Purpose: To determine if sociodemographic factors are associated with treatment choice and survival in patients with advanced stage laryngeal cancer in the U.S. Design/setting/subjects/methods Population-based, non-concurrent cohort study of 5381 patients diagnosed with stage III or IV laryngeal squamous cell carcinoma from 1992-2009. Data was extracted from the Surveillance, Epidemiology, and End Results (SEER) database. Main outcome(s) and measures Choice of therapy (surgical vs. non-surgical) and disease-specific survival (DSS). Results: Age ≥ 60 years (odds ratio [OR] = 0.78; 95% CI, 0.70-0.88) and more recent year of diagnosis (OR = 0.89; 95% CI, 0.87-0.90) decreased the odds of receiving surgical therapy, while residing in a county with low median household income (OR = 1.36; 95% CI, 1.17-1.57) increased the odds of receiving surgical therapy. Age ≥ 60 years (hazard ratio [HR] = 1.45; 95% CI, 1.33-1.59) and Black race (HR = 1.14; 95% CI, 1.02-1.27) were negatively associated with DSS, while female sex (HR = 0.81; 95% CI, 0.72-0.90) and married status (HR = 0.69; 95% CI, 0.63-0.75) were positively associated with DSS. Conclusions and relevance: For patients with advanced laryngeal cancer, younger age and residing in a low-income county increase the likelihood of receiving surgical therapy. Female sex and married status provide a survival benefit, while Black race appears to be a negative prognostic factor. This highlights the impact of sociodemographic factors on treatment strategies and outcomes and highlights areas for further research on health disparities.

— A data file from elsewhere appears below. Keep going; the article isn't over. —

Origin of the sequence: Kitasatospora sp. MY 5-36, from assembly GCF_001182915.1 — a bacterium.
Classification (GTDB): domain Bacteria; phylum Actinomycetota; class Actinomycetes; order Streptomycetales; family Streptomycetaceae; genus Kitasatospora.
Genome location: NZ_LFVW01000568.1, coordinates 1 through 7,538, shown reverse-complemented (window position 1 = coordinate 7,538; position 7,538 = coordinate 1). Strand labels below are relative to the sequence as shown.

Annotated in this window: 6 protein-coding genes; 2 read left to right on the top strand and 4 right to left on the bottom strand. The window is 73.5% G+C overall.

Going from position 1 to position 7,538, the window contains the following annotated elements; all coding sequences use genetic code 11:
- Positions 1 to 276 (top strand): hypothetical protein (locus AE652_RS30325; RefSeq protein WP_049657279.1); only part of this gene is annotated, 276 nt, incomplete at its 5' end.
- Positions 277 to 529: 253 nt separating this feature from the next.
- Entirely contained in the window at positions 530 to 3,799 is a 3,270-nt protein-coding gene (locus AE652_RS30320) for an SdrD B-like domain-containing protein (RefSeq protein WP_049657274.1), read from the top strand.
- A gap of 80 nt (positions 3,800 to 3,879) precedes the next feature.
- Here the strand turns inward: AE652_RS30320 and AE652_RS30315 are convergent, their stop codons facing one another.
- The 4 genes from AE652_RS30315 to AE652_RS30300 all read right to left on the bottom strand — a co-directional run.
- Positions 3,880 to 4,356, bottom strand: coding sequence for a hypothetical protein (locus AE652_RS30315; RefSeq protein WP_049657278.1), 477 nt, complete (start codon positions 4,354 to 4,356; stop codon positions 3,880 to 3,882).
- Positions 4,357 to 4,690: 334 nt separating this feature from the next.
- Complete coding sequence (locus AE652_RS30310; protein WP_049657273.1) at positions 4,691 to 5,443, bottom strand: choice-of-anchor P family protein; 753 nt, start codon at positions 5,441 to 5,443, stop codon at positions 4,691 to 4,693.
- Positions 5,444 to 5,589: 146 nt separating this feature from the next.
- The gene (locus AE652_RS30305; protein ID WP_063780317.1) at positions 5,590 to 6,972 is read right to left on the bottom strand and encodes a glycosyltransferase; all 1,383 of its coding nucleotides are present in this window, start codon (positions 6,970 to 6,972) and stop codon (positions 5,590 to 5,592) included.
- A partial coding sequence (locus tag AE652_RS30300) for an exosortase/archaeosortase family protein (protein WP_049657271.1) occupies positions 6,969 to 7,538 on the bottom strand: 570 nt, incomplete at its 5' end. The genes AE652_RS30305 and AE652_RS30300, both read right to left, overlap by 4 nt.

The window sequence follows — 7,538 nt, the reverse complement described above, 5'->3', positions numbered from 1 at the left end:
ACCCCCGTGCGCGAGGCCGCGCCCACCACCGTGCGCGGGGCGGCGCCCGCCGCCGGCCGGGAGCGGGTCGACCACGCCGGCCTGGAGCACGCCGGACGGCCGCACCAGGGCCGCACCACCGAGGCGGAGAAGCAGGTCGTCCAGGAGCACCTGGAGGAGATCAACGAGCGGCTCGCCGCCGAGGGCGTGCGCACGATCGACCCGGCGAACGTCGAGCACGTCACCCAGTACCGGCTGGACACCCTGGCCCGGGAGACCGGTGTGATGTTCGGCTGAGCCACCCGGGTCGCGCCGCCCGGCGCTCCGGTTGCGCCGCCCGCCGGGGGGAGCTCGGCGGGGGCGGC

|Number of pages||5|
|Journal||American Journal of Otolaryngology - Head and Neck Medicine and Surgery|
|State||Published - 1 Mar 2016|